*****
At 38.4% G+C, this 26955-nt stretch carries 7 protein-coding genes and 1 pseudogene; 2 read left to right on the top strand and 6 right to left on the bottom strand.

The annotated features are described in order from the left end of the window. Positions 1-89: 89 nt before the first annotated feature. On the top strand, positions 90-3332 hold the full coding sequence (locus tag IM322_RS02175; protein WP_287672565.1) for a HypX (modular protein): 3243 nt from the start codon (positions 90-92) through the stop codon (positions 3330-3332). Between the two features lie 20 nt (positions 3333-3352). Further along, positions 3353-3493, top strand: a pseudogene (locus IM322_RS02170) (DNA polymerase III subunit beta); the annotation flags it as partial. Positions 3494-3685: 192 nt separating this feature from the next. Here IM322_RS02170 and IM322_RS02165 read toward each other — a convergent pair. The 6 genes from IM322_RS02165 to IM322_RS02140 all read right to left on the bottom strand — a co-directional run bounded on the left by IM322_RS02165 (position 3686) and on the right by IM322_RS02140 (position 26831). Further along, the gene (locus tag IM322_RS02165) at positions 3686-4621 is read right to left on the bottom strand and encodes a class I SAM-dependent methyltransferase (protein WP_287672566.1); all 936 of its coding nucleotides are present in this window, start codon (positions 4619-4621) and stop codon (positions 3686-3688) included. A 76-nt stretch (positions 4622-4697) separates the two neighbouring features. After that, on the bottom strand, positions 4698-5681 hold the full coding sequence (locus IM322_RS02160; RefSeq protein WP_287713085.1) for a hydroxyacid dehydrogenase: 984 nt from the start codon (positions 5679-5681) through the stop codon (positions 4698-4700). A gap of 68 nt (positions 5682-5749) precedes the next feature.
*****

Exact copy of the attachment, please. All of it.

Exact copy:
At 38.4% G+C, this 26955-nt stretch carries 7 protein-coding genes and 1 pseudogene; 2 read left to right on the top strand and 6 right to left on the bottom strand.

The annotated features are described in order from the left end of the window. Positions 1-89: 89 nt before the first annotated feature. On the top strand, positions 90-3332 hold the full coding sequence (locus tag IM322_RS02175; protein WP_287672565.1) for a HypX (modular protein): 3243 nt from the start codon (positions 90-92) through the stop codon (positions 3330-3332). Between the two features lie 20 nt (positions 3333-3352). Further along, positions 3353-3493, top strand: a pseudogene (locus IM322_RS02170) (DNA polymerase III subunit beta); the annotation flags it as partial. Positions 3494-3685: 192 nt separating this feature from the next. Here IM322_RS02170 and IM322_RS02165 read toward each other — a convergent pair. The 6 genes from IM322_RS02165 to IM322_RS02140 all read right to left on the bottom strand — a co-directional run bounded on the left by IM322_RS02165 (position 3686) and on the right by IM322_RS02140 (position 26831). Further along, the gene (locus tag IM322_RS02165) at positions 3686-4621 is read right to left on the bottom strand and encodes a class I SAM-dependent methyltransferase (protein WP_287672566.1); all 936 of its coding nucleotides are present in this window, start codon (positions 4619-4621) and stop codon (positions 3686-3688) included. A 76-nt stretch (positions 4622-4697) separates the two neighbouring features. After that, on the bottom strand, positions 4698-5681 hold the full coding sequence (locus IM322_RS02160; RefSeq protein WP_287713085.1) for a hydroxyacid dehydrogenase: 984 nt from the start codon (positions 5679-5681) through the stop codon (positions 4698-4700). A gap of 68 nt (positions 5682-5749) precedes the next feature.